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The Covid-19 pandemic has put unprecedented pressures on the UK health and social care system. In response to the pandemic, the Government introduced measures to maximise the available workforce, which included increasing the number of staff from overseas. The Home Office have announced the extension of visas for some overseas health and social care staff. There have been calls for this to apply more widely to all overseas social care and non-medical NHS staff in recognition of their contribution during the pandemic. The pandemic, alongside the introduction of the new points-based immigration system from 1 January 2021 are likely to impact on longer term plans to tackle workforce shortages in health and social care.

Implications for overseas recruitment

The health and social care workforce increased by 446,000 between 2009/10 and 2018/19, and workers born overseas accounted for nearly 50% of the increase. However there continue to be well-documented workforce shortages in health and social care.

A key component of NHS workforce planning is to further increase international recruitment. In the longer term the Covid-19 pandemic and corresponding lockdown could have implications for the ability of the Government to meet its NHS pledges to boost the numbers of nurses and GPs.

Social care has increasingly relied on international recruitment to fill vacancies. The Nursing and Midwifery Council (NMC) have raised concerns that a likely impact of the Covid-19 pandemic will be to reduce opportunities for international recruitment, and “the reliance of social care on overseas nurses may place the sector in greater jeopardy”.

The introduction of the new points-based immigration system from 1 January 2021 also has implications for the health and social care sector. A ‘Health and Care visa’ has been introduced for healthcare workers, but there is no dedicated entry route for social care workers.

Ethical recruitment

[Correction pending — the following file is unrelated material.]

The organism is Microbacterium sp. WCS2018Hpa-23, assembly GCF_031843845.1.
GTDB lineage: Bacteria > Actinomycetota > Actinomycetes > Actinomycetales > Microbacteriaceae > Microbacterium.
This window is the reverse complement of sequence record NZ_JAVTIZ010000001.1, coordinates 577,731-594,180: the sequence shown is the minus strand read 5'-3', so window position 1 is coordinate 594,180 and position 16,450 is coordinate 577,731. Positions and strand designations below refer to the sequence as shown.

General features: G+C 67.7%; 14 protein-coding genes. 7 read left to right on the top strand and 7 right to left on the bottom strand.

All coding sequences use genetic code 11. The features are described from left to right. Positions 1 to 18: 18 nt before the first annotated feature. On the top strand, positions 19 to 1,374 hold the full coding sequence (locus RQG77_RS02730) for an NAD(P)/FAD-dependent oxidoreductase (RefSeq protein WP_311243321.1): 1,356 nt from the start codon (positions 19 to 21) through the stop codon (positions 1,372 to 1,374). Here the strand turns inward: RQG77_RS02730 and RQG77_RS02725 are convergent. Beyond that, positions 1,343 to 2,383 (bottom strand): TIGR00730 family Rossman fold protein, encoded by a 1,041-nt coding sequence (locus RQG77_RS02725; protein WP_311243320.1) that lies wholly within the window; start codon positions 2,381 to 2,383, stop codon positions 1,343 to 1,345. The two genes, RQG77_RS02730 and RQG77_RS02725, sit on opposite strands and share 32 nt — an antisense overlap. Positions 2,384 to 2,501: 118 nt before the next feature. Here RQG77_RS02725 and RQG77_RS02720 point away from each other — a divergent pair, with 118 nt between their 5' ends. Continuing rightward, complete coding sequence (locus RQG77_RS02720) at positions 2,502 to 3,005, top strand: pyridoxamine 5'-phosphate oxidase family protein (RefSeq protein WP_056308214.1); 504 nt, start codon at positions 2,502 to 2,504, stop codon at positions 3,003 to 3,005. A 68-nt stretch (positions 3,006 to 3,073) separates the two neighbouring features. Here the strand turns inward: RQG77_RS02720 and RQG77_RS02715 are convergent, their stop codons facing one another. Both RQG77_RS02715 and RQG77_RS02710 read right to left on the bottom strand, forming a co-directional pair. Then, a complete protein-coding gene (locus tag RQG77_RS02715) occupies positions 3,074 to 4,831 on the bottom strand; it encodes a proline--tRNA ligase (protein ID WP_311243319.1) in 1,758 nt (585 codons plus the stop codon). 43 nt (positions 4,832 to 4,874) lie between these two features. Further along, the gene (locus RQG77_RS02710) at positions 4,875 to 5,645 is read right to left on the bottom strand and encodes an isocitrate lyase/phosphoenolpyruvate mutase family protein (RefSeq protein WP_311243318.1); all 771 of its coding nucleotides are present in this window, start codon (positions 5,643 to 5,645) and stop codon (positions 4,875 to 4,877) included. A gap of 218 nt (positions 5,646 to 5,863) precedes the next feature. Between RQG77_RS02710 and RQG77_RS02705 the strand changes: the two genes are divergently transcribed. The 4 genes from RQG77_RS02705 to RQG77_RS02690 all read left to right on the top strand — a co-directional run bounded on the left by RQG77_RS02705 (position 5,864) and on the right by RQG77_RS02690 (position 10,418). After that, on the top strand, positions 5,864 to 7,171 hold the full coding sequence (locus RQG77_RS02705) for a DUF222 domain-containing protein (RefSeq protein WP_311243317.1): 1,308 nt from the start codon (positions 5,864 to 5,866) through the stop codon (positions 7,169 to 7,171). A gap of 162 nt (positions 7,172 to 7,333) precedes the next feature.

The UK was the first country to implement a Code of Practice for the international recruitment of healthcare professionals. All healthcare organisations and agencies recruiting internationally are “strongly advised” to adhere to the code.

One of the key principles underpinning the code is that developing countries will not be actively targeted for recruitment. As the Covid-19 pandemic stretches healthcare services around the world, with especially acute pressures in low- and middle-income countries, it is likely this will have implications for considerations around future recruitment.

Measures to boost numbers of overseas staff during the pandemic

The Coronavirus Act 2020 included provisions for the emergency registration of health and care professionals across the UK, including overseas applicants. For example, nurses and midwives who had completed all parts of their Nursing and Midwifery Council (NMC) registration process aside from the final clinical examination were invited to join the Covid-19 temporary register.

A new medical support worker role was announced by NHS England, which was described by the British Medical Association as “suitable for those who do not yet have General Medical Council registration, for example, international medical graduates or refugee doctors currently living in the UK.”

Visa extensions and exemption from the Immigration Health Surcharge

The Government announced that visas of doctors, nurses and paramedics due to expire before 1 October 2020 would be automatically extended for one year. The Home Office announced that no fee would apply to the extension and there would also be an exemption from the Immigration Health Surcharge. The Government later announced the visa extensions would be granted to a wider range of health service staff and will apply to visas due to expire before 31 March 2021.The Home Affairs Select Committee have pushed for the visa extension to also be given to care workers and lower paid NHS staff.

Calls for all NHS workers to be exempt from paying the Immigration Health Surcharge intensified during the pandemic, and it was announced on 21 May 2020 that the charge would be abolished for all overseas health and care workers. It has since been announced that healthcare workers eligible for the new ‘Health and Care visa’ are exempt from the charge, whilst other healthcare workers are eligible for reimbursement on a 6-monthly basis.

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